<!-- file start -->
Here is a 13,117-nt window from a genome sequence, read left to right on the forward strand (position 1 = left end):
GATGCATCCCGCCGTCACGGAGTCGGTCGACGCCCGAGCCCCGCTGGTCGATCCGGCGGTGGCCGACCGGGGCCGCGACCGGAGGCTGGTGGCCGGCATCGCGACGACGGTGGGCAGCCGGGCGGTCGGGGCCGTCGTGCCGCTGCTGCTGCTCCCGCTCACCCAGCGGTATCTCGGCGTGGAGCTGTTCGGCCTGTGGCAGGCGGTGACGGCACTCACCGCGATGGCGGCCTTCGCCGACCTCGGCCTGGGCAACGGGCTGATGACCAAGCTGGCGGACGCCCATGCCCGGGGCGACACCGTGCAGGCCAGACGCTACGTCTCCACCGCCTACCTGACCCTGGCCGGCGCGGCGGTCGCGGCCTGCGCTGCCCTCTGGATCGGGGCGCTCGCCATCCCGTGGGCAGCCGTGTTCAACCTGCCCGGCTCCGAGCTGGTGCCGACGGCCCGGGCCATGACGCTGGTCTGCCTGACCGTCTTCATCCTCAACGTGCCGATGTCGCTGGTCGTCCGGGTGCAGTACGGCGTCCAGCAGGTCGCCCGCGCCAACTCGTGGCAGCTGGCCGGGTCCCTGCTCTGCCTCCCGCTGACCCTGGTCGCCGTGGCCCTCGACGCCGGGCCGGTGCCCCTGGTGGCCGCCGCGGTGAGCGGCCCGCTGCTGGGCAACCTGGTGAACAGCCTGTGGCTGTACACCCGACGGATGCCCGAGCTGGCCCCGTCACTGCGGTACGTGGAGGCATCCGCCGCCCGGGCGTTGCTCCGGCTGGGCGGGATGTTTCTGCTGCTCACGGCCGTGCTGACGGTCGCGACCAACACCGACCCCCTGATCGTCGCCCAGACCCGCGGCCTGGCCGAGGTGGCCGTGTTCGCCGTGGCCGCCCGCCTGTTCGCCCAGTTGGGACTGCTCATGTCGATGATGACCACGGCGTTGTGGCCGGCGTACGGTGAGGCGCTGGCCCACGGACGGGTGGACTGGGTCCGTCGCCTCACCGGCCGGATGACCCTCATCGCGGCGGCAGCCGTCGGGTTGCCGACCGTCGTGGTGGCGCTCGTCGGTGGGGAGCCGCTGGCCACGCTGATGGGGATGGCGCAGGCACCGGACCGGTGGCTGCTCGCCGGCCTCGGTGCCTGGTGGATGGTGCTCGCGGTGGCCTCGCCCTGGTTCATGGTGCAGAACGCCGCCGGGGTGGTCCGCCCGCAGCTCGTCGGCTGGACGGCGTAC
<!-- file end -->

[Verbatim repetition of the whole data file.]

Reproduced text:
Here is a 13,117-nt window from a genome sequence, read left to right on the forward strand (position 1 = left end):
GATGCATCCCGCCGTCACGGAGTCGGTCGACGCCCGAGCCCCGCTGGTCGATCCGGCGGTGGCCGACCGGGGCCGCGACCGGAGGCTGGTGGCCGGCATCGCGACGACGGTGGGCAGCCGGGCGGTCGGGGCCGTCGTGCCGCTGCTGCTGCTCCCGCTCACCCAGCGGTATCTCGGCGTGGAGCTGTTCGGCCTGTGGCAGGCGGTGACGGCACTCACCGCGATGGCGGCCTTCGCCGACCTCGGCCTGGGCAACGGGCTGATGACCAAGCTGGCGGACGCCCATGCCCGGGGCGACACCGTGCAGGCCAGACGCTACGTCTCCACCGCCTACCTGACCCTGGCCGGCGCGGCGGTCGCGGCCTGCGCTGCCCTCTGGATCGGGGCGCTCGCCATCCCGTGGGCAGCCGTGTTCAACCTGCCCGGCTCCGAGCTGGTGCCGACGGCCCGGGCCATGACGCTGGTCTGCCTGACCGTCTTCATCCTCAACGTGCCGATGTCGCTGGTCGTCCGGGTGCAGTACGGCGTCCAGCAGGTCGCCCGCGCCAACTCGTGGCAGCTGGCCGGGTCCCTGCTCTGCCTCCCGCTGACCCTGGTCGCCGTGGCCCTCGACGCCGGGCCGGTGCCCCTGGTGGCCGCCGCGGTGAGCGGCCCGCTGCTGGGCAACCTGGTGAACAGCCTGTGGCTGTACACCCGACGGATGCCCGAGCTGGCCCCGTCACTGCGGTACGTGGAGGCATCCGCCGCCCGGGCGTTGCTCCGGCTGGGCGGGATGTTTCTGCTGCTCACGGCCGTGCTGACGGTCGCGACCAACACCGACCCCCTGATCGTCGCCCAGACCCGCGGCCTGGCCGAGGTGGCCGTGTTCGCCGTGGCCGCCCGCCTGTTCGCCCAGTTGGGACTGCTCATGTCGATGATGACCACGGCGTTGTGGCCGGCGTACGGTGAGGCGCTGGCCCACGGACGGGTGGACTGGGTCCGTCGCCTCACCGGCCGGATGACCCTCATCGCGGCGGCAGCCGTCGGGTTGCCGACCGTCGTGGTGGCGCTCGTCGGTGGGGAGCCGCTGGCCACGCTGATGGGGATGGCGCAGGCACCGGACCGGTGGCTGCTCGCCGGCCTCGGTGCCTGGTGGATGGTGCTCGCGGTGGCCTCGCCCTGGTTCATGGTGCAGAACGCCGCCGGGGTGGTCCGCCCGCAGCTCGTCGGCTGGACGGCGTAC